Sometimes Balance All Days will suggest an item for further deadline extension that it has suggested previously during the current Balance All Days procedure: this is normal as it continues to try to find a way to build a schedule for you that fits.
When Balance All Days can run without having to make any suggestions for changes, you know your schedule is completely balanced, with all items scheduled within their deadlines.
What TimeTo™ is actually thinking about during Balance All Days:
Balance All Days will potentially reschedule items that have a Flexible Date to any date and begin time that adheres to the limitations specified in the item's properties. The date and time must allow the item to:
This may sound awfully complicated: in fact, it's your life that's complicated. TimeTo™ automates all this thinking for you, so you no longer have to!)
Balance All Days will accomplish this, while never moving items with Set Dates away from the dates to which they are designated.
The more items to which you assign flexible dates rather than set dates the more liberty TimeTo™ will have to optimally balance your schedule. Beyond the many parameters you can set for a flexible-date item in it's item properties, you can apply further control over how flexible-date items are sequenced relative to one another by using the Sequenced command.
Here's an example of how Balance All Days could work for you in real time:
Your day begins with that carefully balanced schedule you planned before finishing work yesterday. You are happily going about your priorities as planned when 25 minutes into your day an urgent e-mail arrives: the Web site's down and you spend the next 90 minutes on the phone with your service provider before things are back to normal again. However, since your TimeTo is set to automatically Balance All Days every 30 minutes (and Balance Day every minute...a feature that works hand in hand with Balance All Days), while you were handling the crisis, TimeTo™ was rebalancing your schedule by moving 90 minutes of items of the lowest priority that were not due today onto future days (being very careful not to every reschedule an item beyond its deadline or into a time slot that contradicted its properties). Thus, after the crisis has passed, you are left with a conflict-free plan for the rest of your day, and the confidence to know that you have nothing else to worry about right now except for your next priority. In other words, higher productivity with less stress.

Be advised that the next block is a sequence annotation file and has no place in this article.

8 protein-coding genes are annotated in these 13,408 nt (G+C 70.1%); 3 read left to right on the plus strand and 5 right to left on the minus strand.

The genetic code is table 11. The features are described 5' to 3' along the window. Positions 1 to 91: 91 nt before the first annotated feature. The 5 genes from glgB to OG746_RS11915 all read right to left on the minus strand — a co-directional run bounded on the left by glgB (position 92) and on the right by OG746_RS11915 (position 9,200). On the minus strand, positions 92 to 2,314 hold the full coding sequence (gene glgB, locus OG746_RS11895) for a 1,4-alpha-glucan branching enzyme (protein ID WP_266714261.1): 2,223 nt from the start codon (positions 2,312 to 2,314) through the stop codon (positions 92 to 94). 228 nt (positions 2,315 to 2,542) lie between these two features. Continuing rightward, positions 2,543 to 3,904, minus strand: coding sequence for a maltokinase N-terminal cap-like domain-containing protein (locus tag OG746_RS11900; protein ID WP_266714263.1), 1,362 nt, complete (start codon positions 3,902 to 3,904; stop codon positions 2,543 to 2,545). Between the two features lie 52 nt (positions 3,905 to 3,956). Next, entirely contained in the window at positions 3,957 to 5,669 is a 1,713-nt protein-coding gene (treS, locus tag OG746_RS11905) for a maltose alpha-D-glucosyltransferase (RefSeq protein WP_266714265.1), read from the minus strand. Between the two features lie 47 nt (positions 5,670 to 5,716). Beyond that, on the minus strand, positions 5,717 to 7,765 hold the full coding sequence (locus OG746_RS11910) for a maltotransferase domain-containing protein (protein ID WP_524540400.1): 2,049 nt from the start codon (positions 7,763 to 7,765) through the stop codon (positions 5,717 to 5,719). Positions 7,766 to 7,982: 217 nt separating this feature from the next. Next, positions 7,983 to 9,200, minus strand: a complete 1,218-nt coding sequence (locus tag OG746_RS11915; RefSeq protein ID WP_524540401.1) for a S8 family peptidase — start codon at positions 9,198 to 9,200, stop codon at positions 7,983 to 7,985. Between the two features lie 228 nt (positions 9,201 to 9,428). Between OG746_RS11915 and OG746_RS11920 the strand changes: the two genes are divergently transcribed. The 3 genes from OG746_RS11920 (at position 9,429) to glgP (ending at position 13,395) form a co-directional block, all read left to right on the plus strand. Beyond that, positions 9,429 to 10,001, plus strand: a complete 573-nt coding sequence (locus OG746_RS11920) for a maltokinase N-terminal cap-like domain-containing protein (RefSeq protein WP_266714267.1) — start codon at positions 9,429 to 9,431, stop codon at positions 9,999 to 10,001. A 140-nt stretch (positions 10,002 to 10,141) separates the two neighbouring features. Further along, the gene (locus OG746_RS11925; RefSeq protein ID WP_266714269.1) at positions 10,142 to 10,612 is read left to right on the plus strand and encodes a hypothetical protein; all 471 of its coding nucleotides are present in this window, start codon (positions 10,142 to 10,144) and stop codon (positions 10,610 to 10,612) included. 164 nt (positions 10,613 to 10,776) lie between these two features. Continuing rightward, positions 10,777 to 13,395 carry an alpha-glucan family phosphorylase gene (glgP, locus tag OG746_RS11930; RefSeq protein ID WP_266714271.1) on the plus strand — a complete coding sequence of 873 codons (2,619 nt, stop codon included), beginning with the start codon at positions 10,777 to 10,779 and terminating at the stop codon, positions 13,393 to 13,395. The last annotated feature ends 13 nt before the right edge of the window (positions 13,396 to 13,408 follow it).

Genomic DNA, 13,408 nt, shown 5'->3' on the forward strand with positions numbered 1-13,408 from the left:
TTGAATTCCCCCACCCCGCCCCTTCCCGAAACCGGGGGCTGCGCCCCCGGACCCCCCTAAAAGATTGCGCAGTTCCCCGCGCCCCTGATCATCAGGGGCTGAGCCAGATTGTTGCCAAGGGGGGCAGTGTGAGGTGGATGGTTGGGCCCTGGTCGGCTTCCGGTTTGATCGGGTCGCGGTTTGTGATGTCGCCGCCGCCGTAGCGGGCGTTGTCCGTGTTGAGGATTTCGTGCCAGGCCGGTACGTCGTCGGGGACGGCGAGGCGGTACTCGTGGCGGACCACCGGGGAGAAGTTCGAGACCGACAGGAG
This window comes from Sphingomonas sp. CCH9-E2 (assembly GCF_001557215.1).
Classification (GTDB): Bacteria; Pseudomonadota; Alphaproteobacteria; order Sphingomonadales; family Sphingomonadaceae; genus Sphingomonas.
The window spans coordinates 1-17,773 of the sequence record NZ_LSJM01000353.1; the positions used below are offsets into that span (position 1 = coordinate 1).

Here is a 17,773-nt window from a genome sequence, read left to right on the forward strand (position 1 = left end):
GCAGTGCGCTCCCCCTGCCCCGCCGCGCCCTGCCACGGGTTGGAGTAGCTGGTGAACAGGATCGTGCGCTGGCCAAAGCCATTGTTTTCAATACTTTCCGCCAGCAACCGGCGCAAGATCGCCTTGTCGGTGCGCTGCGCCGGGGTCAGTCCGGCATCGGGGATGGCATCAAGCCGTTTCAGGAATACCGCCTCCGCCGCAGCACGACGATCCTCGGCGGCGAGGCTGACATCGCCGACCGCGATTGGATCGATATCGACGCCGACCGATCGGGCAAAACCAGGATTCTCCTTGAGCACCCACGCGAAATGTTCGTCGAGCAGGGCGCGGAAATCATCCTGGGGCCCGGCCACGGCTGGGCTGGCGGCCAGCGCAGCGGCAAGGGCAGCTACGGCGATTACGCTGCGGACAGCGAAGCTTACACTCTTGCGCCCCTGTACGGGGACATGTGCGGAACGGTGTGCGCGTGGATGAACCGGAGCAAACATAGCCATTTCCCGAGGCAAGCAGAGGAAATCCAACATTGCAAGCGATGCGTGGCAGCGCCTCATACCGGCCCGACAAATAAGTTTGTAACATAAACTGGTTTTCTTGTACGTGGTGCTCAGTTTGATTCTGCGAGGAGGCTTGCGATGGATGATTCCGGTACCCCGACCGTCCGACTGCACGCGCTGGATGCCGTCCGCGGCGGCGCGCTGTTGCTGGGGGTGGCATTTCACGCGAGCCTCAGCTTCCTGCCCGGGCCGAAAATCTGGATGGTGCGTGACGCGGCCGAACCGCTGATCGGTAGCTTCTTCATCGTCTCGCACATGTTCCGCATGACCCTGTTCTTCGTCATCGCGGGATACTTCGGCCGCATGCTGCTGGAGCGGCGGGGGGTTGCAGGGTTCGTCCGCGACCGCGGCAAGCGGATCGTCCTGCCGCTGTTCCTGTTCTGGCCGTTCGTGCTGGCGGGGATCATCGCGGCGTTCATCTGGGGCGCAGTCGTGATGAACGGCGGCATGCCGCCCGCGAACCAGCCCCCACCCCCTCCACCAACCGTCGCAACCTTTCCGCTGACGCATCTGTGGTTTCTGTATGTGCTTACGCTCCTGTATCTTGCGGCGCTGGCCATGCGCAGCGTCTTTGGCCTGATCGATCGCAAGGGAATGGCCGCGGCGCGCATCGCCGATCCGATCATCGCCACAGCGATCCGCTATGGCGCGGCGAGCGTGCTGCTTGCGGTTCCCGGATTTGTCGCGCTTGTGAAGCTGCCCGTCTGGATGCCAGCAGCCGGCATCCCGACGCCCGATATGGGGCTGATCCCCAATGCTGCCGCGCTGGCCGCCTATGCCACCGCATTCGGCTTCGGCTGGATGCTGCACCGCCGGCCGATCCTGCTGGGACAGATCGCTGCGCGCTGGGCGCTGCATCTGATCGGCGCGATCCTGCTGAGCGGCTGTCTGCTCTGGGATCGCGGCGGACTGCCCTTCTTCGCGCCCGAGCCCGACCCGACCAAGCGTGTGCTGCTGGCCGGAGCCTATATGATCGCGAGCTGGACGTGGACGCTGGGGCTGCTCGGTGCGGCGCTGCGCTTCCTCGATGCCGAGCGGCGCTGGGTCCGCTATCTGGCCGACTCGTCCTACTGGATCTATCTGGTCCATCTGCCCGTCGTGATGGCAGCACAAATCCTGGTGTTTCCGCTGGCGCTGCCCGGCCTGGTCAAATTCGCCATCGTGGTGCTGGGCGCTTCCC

What if TimeTo™ couldn't find a way to move 90 minutes of stuff within all of the parameters that have been set for your items? Then Balance All Days would notify you, presenting each item it cannot reschedule in turn, asking for your input in how best to adjust the properties of at least one of the items in order that TimeTo™ can build a schedule that fits.
Useful schedule adjustments will also happen in the positive direction: if a meeting gets cancelled, TimeTo™ will automatically move appropriate high-priority items into the gap created in your day when you delete the meeting or move it to a future day (you can either wait for the next automatic Balance All Days or force one immediately by choosing the command manually.)
TimeTo™ also takes into account the need to build time into your schedule for unexpected things that arise: use the Interruption Reserve settings in Balance Settings. (On today, as the amount of time left in your working day decreases, the amount of free reserve allocated will be also be reduced accordingly.)
Having your scheduling automated for you doesn't have to mean a loss of control: you can still override the schedule which TimeTo™ drafts, moving items around your schedule in whatever way you see fit, or using the Lighten Load or Increase Load command to request that TimeTo™ choose appropriate items to move off or onto today's plan. If you create a conflict by doing so, TimeTo™ will indicate this by marking the begin times of the conflicting items in red.
Items that must have Set Dates and times remain in place, while TimeTo™ flows all the flexible items around them (including all of the recurring items you wish to add to the mix).
Once you get into the habit of assigning appropriate properties to items rather than just assigning them to a particular day, TimeTo™ will likely start doing a better job than you would of planning your schedule; especially if you have a lot of items in your schedule. With a highly optimized and realistic schedule, and the confidence of knowing that you have a plan that will work without fear of any balls getting dropped, you can focus entirely on the task at hand rather than having part of your brain distracted with wondering what else you're supposed to be doing.
Bring Forward Past Undones To This Day
Automatically Bring Forward to Today (at launch, midnight, or exit